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Third property fund suspends trading on Brexit sell-off
[LONDON] British financial group M&G Investments on Tuesday became the third player to suspend trade in a commercial property fund, blaming Brexit uncertainty.
"M&G Investments announces a temporary suspension of trading in the shares of the M&G Property Portfolio and its feeder fund," it said in a statement.
"Investor redemptions in the fund have risen markedly because of the high levels of uncertainty in the UK commercial property market since the outcome of the European Union referendum.
"Redemptions have now reached a point where M&G believes it can best protect the interests of the funds' shareholders by seeking a temporary suspension in trading."
The announcement comes after Aviva Investors also suspended trading on Tuesday in its property fund, while Standard Life made the same move on Monday, amid ongoing fallout from Britain's shock EU exit referendum last month.
M&G Investments added that the decision allowed it to raise cash levels "in a controlled manner" and would ensure that any asset disposals are achieved "at reasonable values".
The group's Property Portfolio fund has managed assets totalling £4.4 billion (S$7.7 billion).
The fund invests in 178 UK commercial properties across retail, industrial and office sectors on behalf of UK retail investors, and has no borrowings.
Aviva meanwhile blamed "extraordinary market circumstances" which "have resulted in a lack of immediate liquidity in the Aviva Investors Property Trust".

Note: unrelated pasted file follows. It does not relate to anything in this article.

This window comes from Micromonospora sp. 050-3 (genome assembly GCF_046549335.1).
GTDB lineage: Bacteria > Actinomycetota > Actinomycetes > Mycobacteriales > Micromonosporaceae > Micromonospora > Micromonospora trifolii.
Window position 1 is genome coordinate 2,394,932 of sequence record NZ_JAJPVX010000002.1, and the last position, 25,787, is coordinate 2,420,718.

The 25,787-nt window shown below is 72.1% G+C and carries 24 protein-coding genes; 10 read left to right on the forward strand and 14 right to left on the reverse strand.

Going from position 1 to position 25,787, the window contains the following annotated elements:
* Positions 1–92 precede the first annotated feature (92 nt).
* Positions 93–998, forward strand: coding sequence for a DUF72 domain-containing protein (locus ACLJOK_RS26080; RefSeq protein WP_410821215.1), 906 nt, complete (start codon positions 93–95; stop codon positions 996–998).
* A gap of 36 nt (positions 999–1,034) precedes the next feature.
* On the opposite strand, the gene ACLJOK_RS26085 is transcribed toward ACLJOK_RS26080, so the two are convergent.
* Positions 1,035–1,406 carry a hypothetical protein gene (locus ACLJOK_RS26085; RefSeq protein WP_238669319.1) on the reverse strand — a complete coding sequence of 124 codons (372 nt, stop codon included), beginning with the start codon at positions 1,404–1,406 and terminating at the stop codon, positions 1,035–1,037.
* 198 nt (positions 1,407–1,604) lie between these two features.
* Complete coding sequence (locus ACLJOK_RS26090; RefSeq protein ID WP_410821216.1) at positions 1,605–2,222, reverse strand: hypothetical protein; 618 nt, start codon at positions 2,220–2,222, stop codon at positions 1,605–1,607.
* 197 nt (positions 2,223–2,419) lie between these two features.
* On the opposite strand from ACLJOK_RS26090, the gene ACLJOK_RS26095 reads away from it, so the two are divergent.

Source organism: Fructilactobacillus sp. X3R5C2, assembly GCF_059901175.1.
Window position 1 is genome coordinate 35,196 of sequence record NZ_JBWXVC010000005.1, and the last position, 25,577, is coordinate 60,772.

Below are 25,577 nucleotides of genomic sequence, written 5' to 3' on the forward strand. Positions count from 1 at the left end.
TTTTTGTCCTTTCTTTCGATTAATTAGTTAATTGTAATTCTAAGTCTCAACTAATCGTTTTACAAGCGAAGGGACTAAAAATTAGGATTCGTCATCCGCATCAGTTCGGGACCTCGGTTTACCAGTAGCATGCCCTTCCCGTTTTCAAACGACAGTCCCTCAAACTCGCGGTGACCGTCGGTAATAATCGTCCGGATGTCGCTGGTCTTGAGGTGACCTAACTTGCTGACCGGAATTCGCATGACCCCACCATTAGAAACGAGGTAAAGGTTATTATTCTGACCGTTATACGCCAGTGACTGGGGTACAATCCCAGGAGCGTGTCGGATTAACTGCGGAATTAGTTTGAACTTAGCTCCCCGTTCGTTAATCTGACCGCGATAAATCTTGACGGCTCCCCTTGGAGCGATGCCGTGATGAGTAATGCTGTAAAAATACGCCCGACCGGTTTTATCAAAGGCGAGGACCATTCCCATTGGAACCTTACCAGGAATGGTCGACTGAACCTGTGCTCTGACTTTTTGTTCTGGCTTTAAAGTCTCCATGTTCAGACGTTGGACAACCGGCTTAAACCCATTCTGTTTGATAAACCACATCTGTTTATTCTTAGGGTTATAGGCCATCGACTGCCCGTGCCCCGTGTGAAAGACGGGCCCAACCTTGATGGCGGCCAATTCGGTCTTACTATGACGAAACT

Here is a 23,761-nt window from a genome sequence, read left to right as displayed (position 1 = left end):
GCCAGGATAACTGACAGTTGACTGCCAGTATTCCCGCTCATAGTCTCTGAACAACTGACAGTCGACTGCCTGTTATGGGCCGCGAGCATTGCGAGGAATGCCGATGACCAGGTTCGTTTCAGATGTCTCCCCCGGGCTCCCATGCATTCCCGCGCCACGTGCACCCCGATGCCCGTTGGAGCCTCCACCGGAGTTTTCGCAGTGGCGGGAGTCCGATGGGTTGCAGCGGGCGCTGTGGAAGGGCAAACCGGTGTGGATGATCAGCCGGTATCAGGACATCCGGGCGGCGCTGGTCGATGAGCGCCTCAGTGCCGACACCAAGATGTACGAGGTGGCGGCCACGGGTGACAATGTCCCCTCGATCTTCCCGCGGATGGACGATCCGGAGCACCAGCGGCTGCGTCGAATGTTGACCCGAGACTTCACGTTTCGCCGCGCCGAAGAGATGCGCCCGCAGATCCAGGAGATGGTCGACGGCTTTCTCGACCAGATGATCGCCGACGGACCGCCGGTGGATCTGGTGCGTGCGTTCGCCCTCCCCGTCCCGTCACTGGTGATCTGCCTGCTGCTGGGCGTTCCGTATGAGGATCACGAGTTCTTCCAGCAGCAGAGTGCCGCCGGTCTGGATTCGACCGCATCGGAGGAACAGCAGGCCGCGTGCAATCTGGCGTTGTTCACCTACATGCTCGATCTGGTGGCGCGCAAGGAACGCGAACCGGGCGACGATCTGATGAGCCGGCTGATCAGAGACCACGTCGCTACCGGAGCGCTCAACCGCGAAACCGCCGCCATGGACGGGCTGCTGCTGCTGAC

"Consequently, we have acted to safeguard the interests of all our investors by suspending dealing in the fund with immediate effect," it added in an earlier statement.
"Suspension of dealing will give Aviva Investors greater control in managing cashflows and conducting orderly asset sales in order to meet our obligations to investors wishing to redeem their holdings."
Aviva Investors, whose fund is valued at £1.8 billion, said there had been "higher than usual" sale requests in recent months and this had combined with "challenging market conditions and investor sentiment".
The move follows an announcement by Standard Life Investments on Monday, which said it was halting dealing in its £2.7 billion UK Real Estate fund.
"Dominoes are starting to fall" in Britain's commercial property market, said Laith Khalaf, senior analyst at investment company Hargreaves Lansdown.
"It's probably only a matter of time before we see other funds follow suit.
"The cash buffers built up by the managers have been eroded by investors heading for the door, both in the run-up to the EU referendum, and in the aftermath," he said.
Mr Khalaf said the moves by investors to pull money out could put "downward pressure" on commercial property prices.
United Overseas Bank last week said it would halt lending on property purchases in London because of uncertainty following Britain's shock referendum vote on June 23 to leave the EU.